This coat is double breasted and belted, and has stylish peak lapels and a rounded collar which I have only seen on blanket coats made by Maine Guide. Another unique feature to Maine Guide is the bottom hem, which uses the edge of the blanket, instead of having a bottom seam. The coat was originally unlined, which is more typical of pre-war patterns. At some point a lining was added to the jacket, but not finished on the bottom edge. When you lift this later lining, you can see the original tags from the Hudson’s Bay Company and from Maine Guide, as well as the taped seams that indicate its original unlined construction. The coat was originally sold by Hudson’s Sport Store of Detroit.

Chest (pit to pit): 23″ (doubled = 46″)
Shoulder to shoulder: 20″
Sleeve (shoulder to cuff): 23″
Length (base of collar to hem): 34″

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Here’s a shot of a green version of this same maker and model which I sold earlier in the year, showing what the lining/construction is like without the later lining overlay  photo green.jpg

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Early 1930s J C Penney sheeplined shawl collar coat

http://www.ebay.com/itm/271576023683
This vintage sheeplined coat was made in the early 1930s and was sold by the JC Penney Co. It has a nice early Penney’s label. It has a green cotton shell, with leather reinforced handwarmer and cargo pockets. As is typical of the style, it has loops instead of buttonholes. The coat is lined with sheepskin and has a sheepskin collar. Sleeves are blanket lined and there are knit storm cuffs. It appears that the sleeves were shortened at some point, exposing these cuffs.

Chest (pit to pit): 25″ (doubled = 50″)
Shoulder to shoulder: 21-1/2″
Sleeve (shoulder to cuff): 23″
Length (base of collar to hem): 35-1/2″

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1964 Warner Brothers Cavalry Shirt

http://www.ebay.com/itm/271576032886
This vintage cavalry shirt was made in the 1950s-early 1960s as a film costume for Warner Brothers westerns. The shirt has a strap going from the rear tail to buttons on the front, presumably to keep it tucked in while doing stunts, like the “beaver tails” on old wetsuits or football jerseys. The original brass buttons were removed, as were the shoulder boards, although the mounting hardware and reinforcement for those remains. It was almost definitely used in 1964’s big budget western, “A Distant Trumpet”, which starred Troy Donahue, Suzanne Pleshette and Diane McBain. The shirts in that film are recognizable by their high-cut bibs and full button placket, as opposed to the pullovers favored by the wardrobe departments on other cavalry movies like the John Ford / John Wayne cavalry trilogy.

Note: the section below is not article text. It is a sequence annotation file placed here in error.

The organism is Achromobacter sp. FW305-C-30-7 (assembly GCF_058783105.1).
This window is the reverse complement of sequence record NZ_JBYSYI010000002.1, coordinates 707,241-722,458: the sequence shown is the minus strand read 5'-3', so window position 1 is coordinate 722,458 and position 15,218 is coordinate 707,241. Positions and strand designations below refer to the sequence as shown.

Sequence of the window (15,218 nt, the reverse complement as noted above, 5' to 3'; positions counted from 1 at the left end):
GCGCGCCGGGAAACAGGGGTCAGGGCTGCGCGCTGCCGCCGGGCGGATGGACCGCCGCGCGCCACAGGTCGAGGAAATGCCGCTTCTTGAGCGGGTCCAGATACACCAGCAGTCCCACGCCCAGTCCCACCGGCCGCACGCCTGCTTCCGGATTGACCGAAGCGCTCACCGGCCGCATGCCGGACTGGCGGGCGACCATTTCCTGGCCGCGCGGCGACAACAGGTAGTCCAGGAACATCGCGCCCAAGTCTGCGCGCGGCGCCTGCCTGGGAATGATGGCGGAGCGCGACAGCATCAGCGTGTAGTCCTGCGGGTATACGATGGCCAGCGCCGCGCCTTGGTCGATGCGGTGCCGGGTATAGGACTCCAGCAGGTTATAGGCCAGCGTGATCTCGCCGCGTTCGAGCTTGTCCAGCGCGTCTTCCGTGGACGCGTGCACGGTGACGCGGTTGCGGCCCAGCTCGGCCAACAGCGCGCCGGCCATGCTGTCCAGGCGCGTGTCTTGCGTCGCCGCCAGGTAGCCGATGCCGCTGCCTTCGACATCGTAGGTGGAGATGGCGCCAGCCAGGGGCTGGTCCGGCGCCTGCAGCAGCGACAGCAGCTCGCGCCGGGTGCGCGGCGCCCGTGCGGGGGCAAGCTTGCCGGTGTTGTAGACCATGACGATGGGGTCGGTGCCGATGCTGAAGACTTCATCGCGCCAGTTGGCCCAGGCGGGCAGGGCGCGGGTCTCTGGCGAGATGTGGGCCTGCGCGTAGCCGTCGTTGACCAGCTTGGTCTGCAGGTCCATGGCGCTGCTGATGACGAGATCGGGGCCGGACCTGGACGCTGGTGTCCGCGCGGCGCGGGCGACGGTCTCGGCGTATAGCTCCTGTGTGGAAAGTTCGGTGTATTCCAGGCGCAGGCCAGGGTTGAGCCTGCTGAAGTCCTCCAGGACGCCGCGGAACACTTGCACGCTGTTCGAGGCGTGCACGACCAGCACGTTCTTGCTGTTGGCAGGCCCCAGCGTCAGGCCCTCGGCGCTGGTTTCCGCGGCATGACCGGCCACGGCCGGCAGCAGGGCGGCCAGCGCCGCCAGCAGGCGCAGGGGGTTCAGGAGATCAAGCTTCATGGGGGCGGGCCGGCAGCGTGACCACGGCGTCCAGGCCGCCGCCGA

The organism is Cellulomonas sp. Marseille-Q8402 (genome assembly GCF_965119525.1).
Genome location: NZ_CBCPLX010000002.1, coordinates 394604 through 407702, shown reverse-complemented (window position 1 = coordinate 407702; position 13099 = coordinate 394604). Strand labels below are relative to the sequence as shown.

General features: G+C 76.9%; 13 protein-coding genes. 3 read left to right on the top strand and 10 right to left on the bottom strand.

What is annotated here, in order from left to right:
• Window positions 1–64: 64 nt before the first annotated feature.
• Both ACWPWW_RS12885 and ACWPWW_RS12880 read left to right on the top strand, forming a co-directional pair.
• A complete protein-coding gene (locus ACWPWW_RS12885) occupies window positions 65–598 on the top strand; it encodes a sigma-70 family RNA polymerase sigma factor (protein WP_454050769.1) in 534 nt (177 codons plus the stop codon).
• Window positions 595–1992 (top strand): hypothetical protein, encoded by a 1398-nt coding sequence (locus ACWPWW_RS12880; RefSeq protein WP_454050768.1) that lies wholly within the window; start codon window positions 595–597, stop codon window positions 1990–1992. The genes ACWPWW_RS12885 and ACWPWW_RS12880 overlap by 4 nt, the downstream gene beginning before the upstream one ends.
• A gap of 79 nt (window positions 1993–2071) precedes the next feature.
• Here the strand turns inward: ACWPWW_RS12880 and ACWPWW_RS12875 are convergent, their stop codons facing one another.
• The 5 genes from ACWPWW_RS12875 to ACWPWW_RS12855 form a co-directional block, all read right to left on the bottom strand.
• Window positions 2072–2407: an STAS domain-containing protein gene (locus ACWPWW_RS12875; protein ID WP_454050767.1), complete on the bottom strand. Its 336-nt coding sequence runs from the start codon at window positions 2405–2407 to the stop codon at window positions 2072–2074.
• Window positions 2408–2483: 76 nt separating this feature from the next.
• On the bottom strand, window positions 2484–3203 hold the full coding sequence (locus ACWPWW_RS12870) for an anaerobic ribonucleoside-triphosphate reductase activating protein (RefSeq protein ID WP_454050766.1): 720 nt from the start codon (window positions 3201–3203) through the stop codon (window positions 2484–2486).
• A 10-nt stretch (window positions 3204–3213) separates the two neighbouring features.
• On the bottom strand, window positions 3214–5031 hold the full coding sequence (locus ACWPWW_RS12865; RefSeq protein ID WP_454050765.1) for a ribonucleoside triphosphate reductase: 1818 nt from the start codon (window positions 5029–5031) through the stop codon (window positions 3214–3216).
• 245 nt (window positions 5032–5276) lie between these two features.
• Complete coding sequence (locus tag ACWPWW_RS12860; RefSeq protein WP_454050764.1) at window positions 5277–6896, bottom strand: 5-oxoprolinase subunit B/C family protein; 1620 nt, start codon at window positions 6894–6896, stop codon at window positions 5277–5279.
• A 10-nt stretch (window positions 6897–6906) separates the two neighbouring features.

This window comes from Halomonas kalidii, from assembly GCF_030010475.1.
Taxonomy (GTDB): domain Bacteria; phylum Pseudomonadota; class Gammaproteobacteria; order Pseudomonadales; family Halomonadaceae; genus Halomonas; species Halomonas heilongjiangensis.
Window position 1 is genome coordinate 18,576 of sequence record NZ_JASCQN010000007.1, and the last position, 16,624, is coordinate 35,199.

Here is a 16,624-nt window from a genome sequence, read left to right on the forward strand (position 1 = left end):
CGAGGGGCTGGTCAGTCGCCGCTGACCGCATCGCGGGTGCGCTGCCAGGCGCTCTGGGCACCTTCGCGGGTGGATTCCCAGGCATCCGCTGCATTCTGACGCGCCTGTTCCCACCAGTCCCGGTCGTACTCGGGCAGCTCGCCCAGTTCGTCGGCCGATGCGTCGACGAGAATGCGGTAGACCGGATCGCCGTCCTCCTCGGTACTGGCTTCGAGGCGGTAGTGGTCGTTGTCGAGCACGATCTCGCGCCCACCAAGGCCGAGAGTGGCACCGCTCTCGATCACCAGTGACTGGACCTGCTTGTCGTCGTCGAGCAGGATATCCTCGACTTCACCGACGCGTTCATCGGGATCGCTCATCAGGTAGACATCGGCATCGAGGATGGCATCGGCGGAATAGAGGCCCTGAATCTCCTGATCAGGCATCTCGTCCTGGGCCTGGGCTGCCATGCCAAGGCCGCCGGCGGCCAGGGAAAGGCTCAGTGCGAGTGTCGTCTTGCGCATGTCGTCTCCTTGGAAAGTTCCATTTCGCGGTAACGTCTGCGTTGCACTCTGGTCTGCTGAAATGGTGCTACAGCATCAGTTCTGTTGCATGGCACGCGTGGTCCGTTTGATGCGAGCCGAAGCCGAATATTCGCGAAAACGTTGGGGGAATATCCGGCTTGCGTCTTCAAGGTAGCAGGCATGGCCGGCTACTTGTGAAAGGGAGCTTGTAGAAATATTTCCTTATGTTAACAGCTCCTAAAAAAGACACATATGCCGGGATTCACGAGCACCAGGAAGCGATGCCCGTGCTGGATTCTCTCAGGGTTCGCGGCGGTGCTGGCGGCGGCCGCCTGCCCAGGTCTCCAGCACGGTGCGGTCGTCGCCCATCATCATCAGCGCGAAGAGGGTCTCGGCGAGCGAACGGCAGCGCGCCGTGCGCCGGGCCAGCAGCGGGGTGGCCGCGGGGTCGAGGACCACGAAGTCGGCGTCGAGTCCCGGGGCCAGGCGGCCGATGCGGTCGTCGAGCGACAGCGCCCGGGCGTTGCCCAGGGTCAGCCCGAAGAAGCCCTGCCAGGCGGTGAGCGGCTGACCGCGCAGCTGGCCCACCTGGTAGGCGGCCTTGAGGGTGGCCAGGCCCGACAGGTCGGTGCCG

Chest (pit to pit): 22-1/2″ (doubled – 45″)
Shoulder to shoulder: 18″
Sleeve (shoulder to cuff): 24″
Length (base of collar to hem): 27″

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1930s Red Hudson’s Bay point blanket coat

http://www.ebay.com/itm/281399895994
This vintage coat was made c. 1937 from Hudson’s Bay Company point blankets. The coat is a classic late 1930s double breasted mackinaw cut, with flapped patch cargo pockets and slash handwarmers with arrow reinforcement stitching. The back has a scalloped yoke and pleated back. The cuffs have buttoned adjusters. Inside are two different styles of Hudson’s Bay label, which help with the dating.

Chest (pit to pit): 23″ (doubled = 46″)
Shoulder to shoulder: 18″
Sleeve (shoulder to cuff): 25″
Length (base of collar to hem): 35″